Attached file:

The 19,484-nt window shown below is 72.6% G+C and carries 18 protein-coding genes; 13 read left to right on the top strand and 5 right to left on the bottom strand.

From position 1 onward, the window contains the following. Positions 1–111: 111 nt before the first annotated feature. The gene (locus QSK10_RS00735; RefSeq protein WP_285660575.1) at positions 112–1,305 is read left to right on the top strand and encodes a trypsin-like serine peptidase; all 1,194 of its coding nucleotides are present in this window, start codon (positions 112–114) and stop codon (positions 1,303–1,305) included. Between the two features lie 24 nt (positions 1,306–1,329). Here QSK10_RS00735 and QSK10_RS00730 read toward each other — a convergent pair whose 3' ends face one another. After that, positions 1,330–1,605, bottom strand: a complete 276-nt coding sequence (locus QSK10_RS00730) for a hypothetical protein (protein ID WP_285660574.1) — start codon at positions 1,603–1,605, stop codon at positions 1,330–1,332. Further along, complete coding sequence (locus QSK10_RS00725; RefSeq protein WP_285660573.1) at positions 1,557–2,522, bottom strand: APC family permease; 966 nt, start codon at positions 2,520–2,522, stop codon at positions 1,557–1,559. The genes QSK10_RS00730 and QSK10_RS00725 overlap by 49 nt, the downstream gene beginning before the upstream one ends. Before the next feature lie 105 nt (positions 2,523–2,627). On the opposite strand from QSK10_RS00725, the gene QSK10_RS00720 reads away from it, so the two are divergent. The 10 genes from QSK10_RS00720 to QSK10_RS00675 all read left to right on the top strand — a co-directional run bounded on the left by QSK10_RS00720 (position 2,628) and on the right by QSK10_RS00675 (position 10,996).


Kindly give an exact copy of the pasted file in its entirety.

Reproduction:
The 19,484-nt window shown below is 72.6% G+C and carries 18 protein-coding genes; 13 read left to right on the top strand and 5 right to left on the bottom strand.

From position 1 onward, the window contains the following. Positions 1–111: 111 nt before the first annotated feature. The gene (locus QSK10_RS00735; RefSeq protein WP_285660575.1) at positions 112–1,305 is read left to right on the top strand and encodes a trypsin-like serine peptidase; all 1,194 of its coding nucleotides are present in this window, start codon (positions 112–114) and stop codon (positions 1,303–1,305) included. Between the two features lie 24 nt (positions 1,306–1,329). Here QSK10_RS00735 and QSK10_RS00730 read toward each other — a convergent pair whose 3' ends face one another. After that, positions 1,330–1,605, bottom strand: a complete 276-nt coding sequence (locus QSK10_RS00730) for a hypothetical protein (protein ID WP_285660574.1) — start codon at positions 1,603–1,605, stop codon at positions 1,330–1,332. Further along, complete coding sequence (locus QSK10_RS00725; RefSeq protein WP_285660573.1) at positions 1,557–2,522, bottom strand: APC family permease; 966 nt, start codon at positions 2,520–2,522, stop codon at positions 1,557–1,559. The genes QSK10_RS00730 and QSK10_RS00725 overlap by 49 nt, the downstream gene beginning before the upstream one ends. Before the next feature lie 105 nt (positions 2,523–2,627). On the opposite strand from QSK10_RS00725, the gene QSK10_RS00720 reads away from it, so the two are divergent. The 10 genes from QSK10_RS00720 to QSK10_RS00675 all read left to right on the top strand — a co-directional run bounded on the left by QSK10_RS00720 (position 2,628) and on the right by QSK10_RS00675 (position 10,996).